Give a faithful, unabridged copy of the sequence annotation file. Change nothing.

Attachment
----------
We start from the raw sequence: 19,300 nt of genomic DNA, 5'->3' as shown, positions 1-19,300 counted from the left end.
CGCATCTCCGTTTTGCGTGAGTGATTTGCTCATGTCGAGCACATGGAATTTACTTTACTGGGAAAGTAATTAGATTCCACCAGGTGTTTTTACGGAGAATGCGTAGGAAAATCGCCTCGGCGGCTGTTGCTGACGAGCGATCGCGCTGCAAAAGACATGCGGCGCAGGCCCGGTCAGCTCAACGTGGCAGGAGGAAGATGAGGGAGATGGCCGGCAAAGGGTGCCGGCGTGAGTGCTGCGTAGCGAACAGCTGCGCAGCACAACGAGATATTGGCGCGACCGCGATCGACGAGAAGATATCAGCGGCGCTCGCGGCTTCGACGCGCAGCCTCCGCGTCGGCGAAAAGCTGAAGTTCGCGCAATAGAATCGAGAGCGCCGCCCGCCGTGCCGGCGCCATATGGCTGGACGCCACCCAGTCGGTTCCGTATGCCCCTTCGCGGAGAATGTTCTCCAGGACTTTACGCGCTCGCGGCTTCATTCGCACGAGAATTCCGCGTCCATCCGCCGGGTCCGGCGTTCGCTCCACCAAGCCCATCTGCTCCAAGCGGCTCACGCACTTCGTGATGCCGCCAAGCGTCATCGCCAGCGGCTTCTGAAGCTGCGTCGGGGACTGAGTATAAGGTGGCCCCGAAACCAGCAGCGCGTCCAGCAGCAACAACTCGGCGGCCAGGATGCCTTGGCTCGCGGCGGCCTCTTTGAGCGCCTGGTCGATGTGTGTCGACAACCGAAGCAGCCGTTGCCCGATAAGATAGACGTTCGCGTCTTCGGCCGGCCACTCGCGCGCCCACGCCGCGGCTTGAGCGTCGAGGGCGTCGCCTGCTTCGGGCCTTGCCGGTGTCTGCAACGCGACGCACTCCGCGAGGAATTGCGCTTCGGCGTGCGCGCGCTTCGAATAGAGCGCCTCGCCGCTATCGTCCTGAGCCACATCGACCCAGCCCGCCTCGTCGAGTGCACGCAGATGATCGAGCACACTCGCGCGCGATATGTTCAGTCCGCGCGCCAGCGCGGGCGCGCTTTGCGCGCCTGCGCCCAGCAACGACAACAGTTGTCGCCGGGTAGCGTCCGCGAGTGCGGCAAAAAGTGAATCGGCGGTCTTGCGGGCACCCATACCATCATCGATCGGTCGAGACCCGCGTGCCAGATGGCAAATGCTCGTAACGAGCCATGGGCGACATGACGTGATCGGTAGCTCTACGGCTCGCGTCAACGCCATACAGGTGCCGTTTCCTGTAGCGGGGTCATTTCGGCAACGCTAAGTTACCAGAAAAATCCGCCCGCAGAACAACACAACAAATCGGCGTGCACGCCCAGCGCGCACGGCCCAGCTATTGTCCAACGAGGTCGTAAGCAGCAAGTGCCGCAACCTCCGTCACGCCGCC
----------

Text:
We start from the raw sequence: 19,300 nt of genomic DNA, 5'->3' as shown, positions 1-19,300 counted from the left end.
CGCATCTCCGTTTTGCGTGAGTGATTTGCTCATGTCGAGCACATGGAATTTACTTTACTGGGAAAGTAATTAGATTCCACCAGGTGTTTTTACGGAGAATGCGTAGGAAAATCGCCTCGGCGGCTGTTGCTGACGAGCGATCGCGCTGCAAAAGACATGCGGCGCAGGCCCGGTCAGCTCAACGTGGCAGGAGGAAGATGAGGGAGATGGCCGGCAAAGGGTGCCGGCGTGAGTGCTGCGTAGCGAACAGCTGCGCAGCACAACGAGATATTGGCGCGACCGCGATCGACGAGAAGATATCAGCGGCGCTCGCGGCTTCGACGCGCAGCCTCCGCGTCGGCGAAAAGCTGAAGTTCGCGCAATAGAATCGAGAGCGCCGCCCGCCGTGCCGGCGCCATATGGCTGGACGCCACCCAGTCGGTTCCGTATGCCCCTTCGCGGAGAATGTTCTCCAGGACTTTACGCGCTCGCGGCTTCATTCGCACGAGAATTCCGCGTCCATCCGCCGGGTCCGGCGTTCGCTCCACCAAGCCCATCTGCTCCAAGCGGCTCACGCACTTCGTGATGCCGCCAAGCGTCATCGCCAGCGGCTTCTGAAGCTGCGTCGGGGACTGAGTATAAGGTGGCCCCGAAACCAGCAGCGCGTCCAGCAGCAACAACTCGGCGGCCAGGATGCCTTGGCTCGCGGCGGCCTCTTTGAGCGCCTGGTCGATGTGTGTCGACAACCGAAGCAGCCGTTGCCCGATAAGATAGACGTTCGCGTCTTCGGCCGGCCACTCGCGCGCCCACGCCGCGGCTTGAGCGTCGAGGGCGTCGCCTGCTTCGGGCCTTGCCGGTGTCTGCAACGCGACGCACTCCGCGAGGAATTGCGCTTCGGCGTGCGCGCGCTTCGAATAGAGCGCCTCGCCGCTATCGTCCTGAGCCACATCGACCCAGCCCGCCTCGTCGAGTGCACGCAGATGATCGAGCACACTCGCGCGCGATATGTTCAGTCCGCGCGCCAGCGCGGGCGCGCTTTGCGCGCCTGCGCCCAGCAACGACAACAGTTGTCGCCGGGTAGCGTCCGCGAGTGCGGCAAAAAGTGAATCGGCGGTCTTGCGGGCACCCATACCATCATCGATCGGTCGAGACCCGCGTGCCAGATGGCAAATGCTCGTAACGAGCCATGGGCGACATGACGTGATCGGTAGCTCTACGGCTCGCGTCAACGCCATACAGGTGCCGTTTCCTGTAGCGGGGTCATTTCGGCAACGCTAAGTTACCAGAAAAATCCGCCCGCAGAACAACACAACAAATCGGCGTGCACGCCCAGCGCGCACGGCCCAGCTATTGTCCAACGAGGTCGTAAGCAGCAAGTGCCGCAACCTCCGTCACGCCGCC